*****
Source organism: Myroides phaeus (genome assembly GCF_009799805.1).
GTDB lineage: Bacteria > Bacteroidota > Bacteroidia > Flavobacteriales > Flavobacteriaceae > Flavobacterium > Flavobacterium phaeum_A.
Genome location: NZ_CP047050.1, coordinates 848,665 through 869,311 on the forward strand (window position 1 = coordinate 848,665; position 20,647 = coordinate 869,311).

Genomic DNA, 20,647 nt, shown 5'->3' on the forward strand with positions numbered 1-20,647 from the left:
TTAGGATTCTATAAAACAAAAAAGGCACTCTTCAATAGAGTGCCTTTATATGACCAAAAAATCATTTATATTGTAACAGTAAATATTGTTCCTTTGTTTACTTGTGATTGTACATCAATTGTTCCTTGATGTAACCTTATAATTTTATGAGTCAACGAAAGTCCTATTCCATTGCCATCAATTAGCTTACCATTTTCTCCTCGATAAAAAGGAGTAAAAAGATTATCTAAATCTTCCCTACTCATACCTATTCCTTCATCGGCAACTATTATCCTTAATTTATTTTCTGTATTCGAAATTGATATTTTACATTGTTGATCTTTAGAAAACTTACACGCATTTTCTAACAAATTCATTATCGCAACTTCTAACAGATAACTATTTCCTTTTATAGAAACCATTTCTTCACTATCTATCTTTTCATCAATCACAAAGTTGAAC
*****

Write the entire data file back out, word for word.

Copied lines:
Source organism: Myroides phaeus (genome assembly GCF_009799805.1).
GTDB lineage: Bacteria > Bacteroidota > Bacteroidia > Flavobacteriales > Flavobacteriaceae > Flavobacterium > Flavobacterium phaeum_A.
Genome location: NZ_CP047050.1, coordinates 848,665 through 869,311 on the forward strand (window position 1 = coordinate 848,665; position 20,647 = coordinate 869,311).

Genomic DNA, 20,647 nt, shown 5'->3' on the forward strand with positions numbered 1-20,647 from the left:
TTAGGATTCTATAAAACAAAAAAGGCACTCTTCAATAGAGTGCCTTTATATGACCAAAAAATCATTTATATTGTAACAGTAAATATTGTTCCTTTGTTTACTTGTGATTGTACATCAATTGTTCCTTGATGTAACCTTATAATTTTATGAGTCAACGAAAGTCCTATTCCATTGCCATCAATTAGCTTACCATTTTCTCCTCGATAAAAAGGAGTAAAAAGATTATCTAAATCTTCCCTACTCATACCTATTCCTTCATCGGCAACTATTATCCTTAATTTATTTTCTGTATTCGAAATTGATATTTTACATTGTTGATCTTTAGAAAACTTACACGCATTTTCTAACAAATTCATTATCGCAACTTCTAACAGATAACTATTTCCTTTTATAGAAACCATTTCTTCACTATCTATCTTTTCATCAATCACAAAGTTGAAC